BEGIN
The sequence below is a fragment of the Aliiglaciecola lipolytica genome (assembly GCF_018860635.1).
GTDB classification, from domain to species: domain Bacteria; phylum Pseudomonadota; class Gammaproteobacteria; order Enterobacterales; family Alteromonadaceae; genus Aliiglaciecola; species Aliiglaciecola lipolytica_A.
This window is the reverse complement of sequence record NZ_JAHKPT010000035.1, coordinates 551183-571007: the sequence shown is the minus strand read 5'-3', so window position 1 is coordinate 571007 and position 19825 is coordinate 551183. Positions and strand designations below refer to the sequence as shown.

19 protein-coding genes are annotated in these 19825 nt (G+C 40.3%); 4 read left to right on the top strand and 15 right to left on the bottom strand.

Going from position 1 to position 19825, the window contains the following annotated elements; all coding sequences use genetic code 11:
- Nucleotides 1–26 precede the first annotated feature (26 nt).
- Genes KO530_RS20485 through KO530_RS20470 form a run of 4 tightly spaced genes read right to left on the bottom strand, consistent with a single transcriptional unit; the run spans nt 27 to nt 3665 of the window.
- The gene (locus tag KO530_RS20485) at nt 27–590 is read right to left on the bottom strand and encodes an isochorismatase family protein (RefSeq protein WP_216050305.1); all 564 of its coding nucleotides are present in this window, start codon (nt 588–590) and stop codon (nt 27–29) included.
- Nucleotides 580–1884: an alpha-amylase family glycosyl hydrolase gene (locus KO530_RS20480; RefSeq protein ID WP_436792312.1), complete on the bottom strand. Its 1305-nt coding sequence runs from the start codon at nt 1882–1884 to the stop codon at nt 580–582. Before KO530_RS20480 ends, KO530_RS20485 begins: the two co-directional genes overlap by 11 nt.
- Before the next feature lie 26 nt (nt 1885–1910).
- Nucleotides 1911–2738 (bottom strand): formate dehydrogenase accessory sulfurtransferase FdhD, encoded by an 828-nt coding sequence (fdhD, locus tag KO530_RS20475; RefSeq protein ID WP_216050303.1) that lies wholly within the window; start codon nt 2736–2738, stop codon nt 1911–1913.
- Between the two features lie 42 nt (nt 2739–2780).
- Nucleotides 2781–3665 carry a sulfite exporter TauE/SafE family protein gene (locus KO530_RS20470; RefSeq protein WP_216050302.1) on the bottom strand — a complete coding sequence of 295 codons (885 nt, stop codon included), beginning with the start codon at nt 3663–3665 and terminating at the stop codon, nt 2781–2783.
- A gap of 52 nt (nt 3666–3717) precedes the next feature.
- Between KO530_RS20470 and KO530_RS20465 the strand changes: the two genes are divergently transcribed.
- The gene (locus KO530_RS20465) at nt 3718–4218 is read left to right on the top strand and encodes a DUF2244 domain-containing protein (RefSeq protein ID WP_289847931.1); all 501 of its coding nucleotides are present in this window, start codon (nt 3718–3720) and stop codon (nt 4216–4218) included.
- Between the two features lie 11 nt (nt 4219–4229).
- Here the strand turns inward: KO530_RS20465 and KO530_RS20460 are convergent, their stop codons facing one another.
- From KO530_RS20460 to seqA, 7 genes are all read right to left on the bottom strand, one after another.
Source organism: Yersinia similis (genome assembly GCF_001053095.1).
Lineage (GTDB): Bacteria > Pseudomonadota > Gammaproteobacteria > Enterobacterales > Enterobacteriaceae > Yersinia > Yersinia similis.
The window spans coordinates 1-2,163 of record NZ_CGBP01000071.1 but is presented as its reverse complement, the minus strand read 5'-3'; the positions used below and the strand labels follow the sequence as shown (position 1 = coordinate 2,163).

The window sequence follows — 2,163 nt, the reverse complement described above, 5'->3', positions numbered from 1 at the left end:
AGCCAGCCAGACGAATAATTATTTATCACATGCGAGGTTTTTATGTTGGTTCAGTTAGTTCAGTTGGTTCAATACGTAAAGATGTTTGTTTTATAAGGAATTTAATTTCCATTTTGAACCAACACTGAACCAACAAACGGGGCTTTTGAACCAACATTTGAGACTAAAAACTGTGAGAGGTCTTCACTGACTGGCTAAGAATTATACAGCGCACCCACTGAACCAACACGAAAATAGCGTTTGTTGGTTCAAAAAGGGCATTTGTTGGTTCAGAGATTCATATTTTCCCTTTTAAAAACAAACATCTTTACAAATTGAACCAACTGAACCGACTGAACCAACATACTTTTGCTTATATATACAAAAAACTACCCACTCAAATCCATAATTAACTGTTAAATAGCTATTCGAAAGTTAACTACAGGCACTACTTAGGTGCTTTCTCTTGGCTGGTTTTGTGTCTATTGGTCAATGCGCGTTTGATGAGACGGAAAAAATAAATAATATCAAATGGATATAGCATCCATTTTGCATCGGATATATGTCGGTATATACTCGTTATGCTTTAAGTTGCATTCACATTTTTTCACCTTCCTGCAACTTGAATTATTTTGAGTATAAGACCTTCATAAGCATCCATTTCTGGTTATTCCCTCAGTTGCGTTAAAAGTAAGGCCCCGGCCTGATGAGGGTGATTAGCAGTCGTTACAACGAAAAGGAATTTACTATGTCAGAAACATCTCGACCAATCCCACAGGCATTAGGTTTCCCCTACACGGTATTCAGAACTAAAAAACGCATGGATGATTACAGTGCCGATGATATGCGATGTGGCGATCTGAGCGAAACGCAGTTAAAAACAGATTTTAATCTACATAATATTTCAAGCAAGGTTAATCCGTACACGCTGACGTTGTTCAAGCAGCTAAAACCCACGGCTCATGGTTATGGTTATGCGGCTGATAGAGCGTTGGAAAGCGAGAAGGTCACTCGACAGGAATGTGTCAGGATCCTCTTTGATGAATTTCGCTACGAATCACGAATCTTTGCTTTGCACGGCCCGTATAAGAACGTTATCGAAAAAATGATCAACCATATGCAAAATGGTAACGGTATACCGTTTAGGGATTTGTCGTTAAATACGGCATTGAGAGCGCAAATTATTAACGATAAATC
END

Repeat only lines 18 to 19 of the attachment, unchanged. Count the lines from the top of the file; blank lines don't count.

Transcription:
- Here the strand turns inward: KO530_RS20465 and KO530_RS20460 are convergent, their stop codons facing one another.
- From KO530_RS20460 to seqA, 7 genes are all read right to left on the bottom strand, one after another.